After dinner coffee was cold. There’s still room for improvement. We’ll be back in the July holidays to see if things are better.

      Growth mindset. 🙂

      Edit: The whole break has had a mid 90s vibe. If the vaccine rollout shambles continues, all this retro Australia vibe might become infectious. 😉

      • Will there be enough XDs, XF Fairmont Ghias, Datsun 180Bs and pannos for us all but?

        Fark I wish they’d bring back the Choc Wedge to top things off.

      • I saw a middle aged Caucasian man driving a taxi in Canberra last weekend. No turban or anything. Clearly not an accounting student from Mumbai as all Canberra taxi and Uber drivers are…or used to be. He was driving carefully at the speed limit. I almost drove off the road, such was my surprise

    • Jumping jack flash

      “…because Aust employees demand minimum wage.”

      Not only that, Australian employees know that they must become eligible for the debt they need.

  7. Honestly makes me sick to read this plicks comments.

    Where is the msm journalism on this. We get articles saying no international travel till 2024 and then this plick saying the economy won’t restart until the deluge of immigrants is back.

    On the Facebook’s a person in Qld I know of, their mother has recently arrived from the UK on holidays. Is currently in quarantine. They aren’t Australian, their pom. I don’t know what grounds they were allowed in on. But doubtful it is much to do with compassion.

    I reckon if you’ve got the cash and connected enough the rules that apply to the plebs and clods don’t apply to you.

    Disgust 🔥🔥🔥🔥🔥🔥🔥🔥

    • The biggest example of this travel apartheid was Michael Gudinski’s funeral. It passed without comment that Kylie Minogue and Ed Sheeran had been flown in to mourn-and-perform while Aussie ex-pats languished overseas.

    • Mike Herman TroutMEMBER

      Judith Sloan wrote an article in the Australian about this today actually. That the skills shortages claim is a capitulation to big Australia policy and lobby groups. Labor have an opportunity here…. come on albo have a crack….

    • As my husband used to say, “Our capital may not be called the Emerald City, but we are certainly ruled by a big humbug.”

  8. This is bipartisan. The acting Victorian premier mentioned he wanted to have places reserved for economic arrivals in Hotel Quarantine version 3. Plus Victoria was happy to have 1000 tennis players and support staff from some of the worst affected parts of the world in Hotel Quarantine. They will do the same for the Grand Prix.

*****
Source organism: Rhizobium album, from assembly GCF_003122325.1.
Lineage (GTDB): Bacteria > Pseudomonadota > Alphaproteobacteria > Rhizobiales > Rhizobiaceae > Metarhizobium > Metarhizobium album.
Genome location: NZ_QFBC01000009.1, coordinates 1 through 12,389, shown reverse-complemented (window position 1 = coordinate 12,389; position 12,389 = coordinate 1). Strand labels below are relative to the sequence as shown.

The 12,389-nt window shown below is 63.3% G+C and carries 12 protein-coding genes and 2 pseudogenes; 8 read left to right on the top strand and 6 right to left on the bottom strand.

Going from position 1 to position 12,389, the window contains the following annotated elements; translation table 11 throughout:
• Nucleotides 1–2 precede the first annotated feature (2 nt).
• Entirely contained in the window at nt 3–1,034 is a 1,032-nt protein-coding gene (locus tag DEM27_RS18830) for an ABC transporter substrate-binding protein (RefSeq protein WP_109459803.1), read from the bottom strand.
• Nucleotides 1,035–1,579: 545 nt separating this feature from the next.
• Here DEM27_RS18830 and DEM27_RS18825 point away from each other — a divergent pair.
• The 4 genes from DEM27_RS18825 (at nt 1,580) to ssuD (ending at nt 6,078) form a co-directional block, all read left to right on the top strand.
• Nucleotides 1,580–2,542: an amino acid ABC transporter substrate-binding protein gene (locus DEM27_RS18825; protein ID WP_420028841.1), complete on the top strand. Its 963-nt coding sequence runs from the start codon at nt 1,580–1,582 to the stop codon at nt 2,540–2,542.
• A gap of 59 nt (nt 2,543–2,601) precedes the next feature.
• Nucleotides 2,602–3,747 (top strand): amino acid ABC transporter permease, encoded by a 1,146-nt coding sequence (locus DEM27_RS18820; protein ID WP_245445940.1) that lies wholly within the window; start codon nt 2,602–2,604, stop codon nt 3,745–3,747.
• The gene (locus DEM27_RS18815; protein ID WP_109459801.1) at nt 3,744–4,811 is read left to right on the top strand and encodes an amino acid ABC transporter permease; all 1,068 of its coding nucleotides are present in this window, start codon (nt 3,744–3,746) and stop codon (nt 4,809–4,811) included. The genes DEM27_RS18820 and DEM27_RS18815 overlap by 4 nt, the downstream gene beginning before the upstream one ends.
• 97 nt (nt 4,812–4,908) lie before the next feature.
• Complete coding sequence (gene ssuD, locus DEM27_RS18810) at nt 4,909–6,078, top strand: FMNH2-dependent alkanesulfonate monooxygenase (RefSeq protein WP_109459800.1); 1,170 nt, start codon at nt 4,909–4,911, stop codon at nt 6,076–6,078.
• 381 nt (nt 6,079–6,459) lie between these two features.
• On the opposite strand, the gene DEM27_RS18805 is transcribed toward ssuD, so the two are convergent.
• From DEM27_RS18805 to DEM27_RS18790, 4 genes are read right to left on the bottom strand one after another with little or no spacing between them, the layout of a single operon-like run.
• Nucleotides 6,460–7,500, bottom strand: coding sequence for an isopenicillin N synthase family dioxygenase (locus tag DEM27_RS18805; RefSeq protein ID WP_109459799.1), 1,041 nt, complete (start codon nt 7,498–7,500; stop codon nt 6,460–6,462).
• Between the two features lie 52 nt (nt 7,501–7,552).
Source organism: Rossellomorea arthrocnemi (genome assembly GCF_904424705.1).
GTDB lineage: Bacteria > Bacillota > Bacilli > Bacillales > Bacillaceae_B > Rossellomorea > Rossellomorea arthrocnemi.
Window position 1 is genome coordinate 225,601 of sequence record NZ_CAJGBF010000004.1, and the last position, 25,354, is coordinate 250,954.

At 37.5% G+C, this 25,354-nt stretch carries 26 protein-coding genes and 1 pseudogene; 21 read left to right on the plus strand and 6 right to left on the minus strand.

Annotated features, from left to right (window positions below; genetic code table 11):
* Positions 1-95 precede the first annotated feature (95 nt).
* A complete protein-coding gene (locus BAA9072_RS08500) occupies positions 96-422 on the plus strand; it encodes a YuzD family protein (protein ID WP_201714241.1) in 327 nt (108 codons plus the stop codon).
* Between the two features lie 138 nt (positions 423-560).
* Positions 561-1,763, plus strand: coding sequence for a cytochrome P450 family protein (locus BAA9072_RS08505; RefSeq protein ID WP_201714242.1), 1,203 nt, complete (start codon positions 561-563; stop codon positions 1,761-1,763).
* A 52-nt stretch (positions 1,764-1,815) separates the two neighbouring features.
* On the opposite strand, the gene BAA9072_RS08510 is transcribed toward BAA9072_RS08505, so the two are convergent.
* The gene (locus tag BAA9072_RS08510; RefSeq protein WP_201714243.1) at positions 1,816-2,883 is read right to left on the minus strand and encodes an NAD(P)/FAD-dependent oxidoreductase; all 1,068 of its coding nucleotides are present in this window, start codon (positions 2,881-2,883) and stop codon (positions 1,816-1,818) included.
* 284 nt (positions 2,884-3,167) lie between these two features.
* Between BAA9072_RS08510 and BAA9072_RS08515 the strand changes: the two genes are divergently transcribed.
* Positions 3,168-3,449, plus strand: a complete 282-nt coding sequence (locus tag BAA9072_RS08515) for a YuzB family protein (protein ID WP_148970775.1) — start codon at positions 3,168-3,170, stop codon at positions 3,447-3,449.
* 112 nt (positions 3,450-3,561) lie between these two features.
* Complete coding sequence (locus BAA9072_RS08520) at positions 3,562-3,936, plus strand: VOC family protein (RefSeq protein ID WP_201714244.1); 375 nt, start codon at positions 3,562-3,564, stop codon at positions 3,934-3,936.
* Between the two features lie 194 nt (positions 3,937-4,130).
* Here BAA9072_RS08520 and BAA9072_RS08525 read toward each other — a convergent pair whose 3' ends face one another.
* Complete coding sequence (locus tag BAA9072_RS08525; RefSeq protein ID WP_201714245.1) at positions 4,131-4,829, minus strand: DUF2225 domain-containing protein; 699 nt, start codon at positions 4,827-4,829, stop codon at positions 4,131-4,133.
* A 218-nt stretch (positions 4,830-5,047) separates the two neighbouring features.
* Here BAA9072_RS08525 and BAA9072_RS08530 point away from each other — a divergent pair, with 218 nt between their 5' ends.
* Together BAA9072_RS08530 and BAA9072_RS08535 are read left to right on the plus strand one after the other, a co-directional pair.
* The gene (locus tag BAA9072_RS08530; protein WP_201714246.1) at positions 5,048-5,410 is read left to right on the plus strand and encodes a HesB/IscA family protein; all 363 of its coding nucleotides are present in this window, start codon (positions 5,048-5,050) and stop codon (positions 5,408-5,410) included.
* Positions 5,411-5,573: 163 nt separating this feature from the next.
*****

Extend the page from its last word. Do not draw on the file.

9. Lesser seems to have a conga line of migration and hospitality industry supporters over on LinkedIn. FYI he’s a member of the same faction as NSW minister Matt Kean, who seems to be a bit of a protected species despite ultra conservative views by some of in the left side of politics. One way the Coalition can ram these migration changes thru is to get Lesser a dual ministerial role doing something (nothing) on climate change

  10. Its hard not to be cynical when CEOs and exec’s say that their wages have increased latelybecause they are now operating in a international talent market, (I once heard a Telstra chairman says this at an AGM) but when workers operate in an international talent market their wages go down. As far as I know an Indian CEO earns less that an AUS CEO, same as an Indian software engineer earns less than an AUS software engineer.

    • Jumping jack flash

      This.

      They’re addicted to wage theft.
      Wage theft was originally introduced as a means for CPI/wage inflation suppression.

      2019 proved beyond a doubt that stealing wages and then relying on the wage thieves to grow the debt at the required rate and also consume just wasn’t going to work.

      We no longer need to suppress CPI or wages growth. It no longer is a problem for interest rates because central bankers will undoubtedly “look through” the inflation, or use some kind of average over 5 years or whatever they say to justify ignoring it. Yet our masters with planet-sized brains, with nary an independent or novel thought between the whole lot of them, blindly follow the path of The Howard. Howard was also completely misguided and misinformed regarding the proper functioning of the banks’ New Economy (as was the rest of the world at that time), but at least when he was in power there was a bit of CPI and wage inflation going on to suppress!

  11. Jumping jack flash

    Let them come, we may as well consign ourselves to the economic destruction of 2019 again. Prepare for a wave of business closures. Ironically it will be because of the slaves, not in spite of them. Of course this problem will be attempted to be solved with more slaves and cheaper debt. Their solution will be completely ineffective.

    How can slaves purchase the goods and services of the New Economy of debt and not much else? They are hardly eligible for the required amounts of debt, and even if they were, how can they afford the buy-in? They aren’t paid enough to consume the volumes of services (and goods) that are required to generate the wages for the business owners.